‘Our kitchen ceiling collapsed’: Newham tenants demand council improves housing conditions in borough

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One of the renters said they have been living with “life-altering injuries” since their ceiling fell in a couple of years ago.

A Newham renter whose mouldy ceiling collapsed is among those calling for the council to up its game tackling unsafe housing in the borough.

Tomas, who did not want to give his surname, said the incident happened after almost two weeks of complaining to his landlord and agency about a growing damp patch.

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“I had left the kitchen a few seconds before, only to hear a terrifying crashing noise behind me,” he said. “The man who came to repair it said we could still use the kitchen and just put some tarp over the hole, leaving us waiting for it to dry. We had no idea whether it was safe.

“When the repair people got around to fixing the ceiling, they didn’t treat the black and mouldy wood, just covered it with plaster. We’ve been mucked about for more than a month—it shows the contempt so many landlords have for their tenants.”

Tomas, who is a London Renters Union (LRU) member, is among those calling on Newham Council to improve housing conditions in the borough. They are pushing the council to expand its enforcement team, and to take more proactive measures against landlords running unsafe properties.

Newham LRU members are planning to demonstrate outside Newham’s town hall at 6pm tonight (May 22), presenting their case to the local authority.

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Another member, Sinthia Arefin, has been battling ongoing problems with her spine, arms and legs after the incident a couple of years ago, when she was living in temporary accommodation organised by Newham Council. Ms Arefin recalled being wakened by a fire alarm and finding water leaking from the room upstairs.

She said that, despite telling her agency about the issue, little was done to resolve it.

Sinthia Arefin’s ceiling collapsed while she was in temporary accommodation a couple of years ago, with injuries from the incident still causing her pain. Credit: Sinthia Arefin.Sinthia Arefin’s ceiling collapsed while she was in temporary accommodation a couple of years ago, with injuries from the incident still causing her pain. Credit: Sinthia Arefin.
Sinthia Arefin’s ceiling collapsed while she was in temporary accommodation a couple of years ago, with injuries from the incident still causing her pain. Credit: Sinthia Arefin. | Sinthia Arefin

On a later occasion, she said she heard a crack, and the next thing she knew she had been hit on the head as her ceiling fell in, leaving her in hospital.

Ms Arefin said: “I was left with life-altering injuries after a damp roof collapsed on top of me when I was living in temporary accommodation. The landlord got away with it, seeing no consequences. We just want a safe home where we can live without fear. How can it be fair for landlords to still make money off housing that is hurting us?”

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Jonathan Inkley, a spokesperson for the LRU, said: “Nobody should get sick or become injured because their landlord is failing to undertake basic repairs. At a time when rents are skyrocketing to record highs, it is outrageous that any renter should be forced to forfeit half their income for dangerous housing. There is a huge power imbalance between renters and landlords as the threat of ‘no-fault’ eviction still hangs over the heads of anybody challenging mistreatment. We are calling on Newham council to side with renters and take a proactive approach to tackling dangerous housing to ensure no one faces another winter of damp and mould.”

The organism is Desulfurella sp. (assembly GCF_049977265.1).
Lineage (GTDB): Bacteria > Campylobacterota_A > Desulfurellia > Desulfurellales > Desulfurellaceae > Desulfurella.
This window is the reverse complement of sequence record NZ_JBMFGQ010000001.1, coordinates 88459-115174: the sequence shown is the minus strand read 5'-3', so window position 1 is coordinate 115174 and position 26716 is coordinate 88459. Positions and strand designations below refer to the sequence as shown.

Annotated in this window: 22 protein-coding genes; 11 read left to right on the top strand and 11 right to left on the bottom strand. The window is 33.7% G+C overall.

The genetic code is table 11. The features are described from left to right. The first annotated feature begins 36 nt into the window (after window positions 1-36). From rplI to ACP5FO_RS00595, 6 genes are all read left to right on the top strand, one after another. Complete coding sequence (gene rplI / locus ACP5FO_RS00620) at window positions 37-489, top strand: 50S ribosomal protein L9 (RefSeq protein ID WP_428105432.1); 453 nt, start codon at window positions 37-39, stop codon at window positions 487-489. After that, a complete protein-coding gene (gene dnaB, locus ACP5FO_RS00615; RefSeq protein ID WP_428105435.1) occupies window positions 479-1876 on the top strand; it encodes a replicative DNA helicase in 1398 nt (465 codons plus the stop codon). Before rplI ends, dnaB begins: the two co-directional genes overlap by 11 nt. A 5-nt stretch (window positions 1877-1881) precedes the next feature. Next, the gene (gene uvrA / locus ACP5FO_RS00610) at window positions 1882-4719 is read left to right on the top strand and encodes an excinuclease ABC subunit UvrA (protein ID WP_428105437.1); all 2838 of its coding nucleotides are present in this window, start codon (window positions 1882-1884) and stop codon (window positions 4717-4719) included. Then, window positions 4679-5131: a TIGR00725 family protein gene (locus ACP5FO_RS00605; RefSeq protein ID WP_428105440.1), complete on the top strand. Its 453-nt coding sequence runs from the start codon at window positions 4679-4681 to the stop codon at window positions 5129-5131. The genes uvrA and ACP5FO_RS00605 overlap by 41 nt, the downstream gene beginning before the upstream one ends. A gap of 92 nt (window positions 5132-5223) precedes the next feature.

The call comes soon after the government’s Renters’ Reform Bill was published, which, among other proposals, looks to ban Section 21 ‘no-fault’ evictions. One renter who had been issued a Section 21 told LondonWorld the ban would be a “huge boon” for others in her position, though warned more needs to be done to fully address the housing crisis in the capital.

Responding to the LRU’s demands, a spokesperson for Newham Council said: “Newham’s Private Rented Sector team (PRS) has monthly meetings with the Newham branch of the London Renters Union to discuss our approach to inspections and enforcement, and respond to any individual queries from union members. Post-Covid the PRS team has been expanded by 20 members, and we are still recruiting for a further five enforcement posts. Currently the team is proactively inspecting between 800-1,000 properties per month and non-compliance is referred onto the enforcement team. PRS Licensing is absolutely crucial in Newham because over half of residents rent in the private sector.

“Property licensing is the only proactive legal tool for councils to visit and check that privately rented properties are well managed. It helps improve housing repair standards, fire precautions, tackle anti-social behavior and keeps residents safe. It ensures that responsible landlords receive support and creates a level playing field so that responsible landlords are not undercut by unscrupulous or rogue landlords.

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“Newham Council has called on the government to increase funding to local authorities to enable more inspection and enforcement, and has also asked for greater funding to increase the number of trained environmental health officers and housing enforcement staff.”

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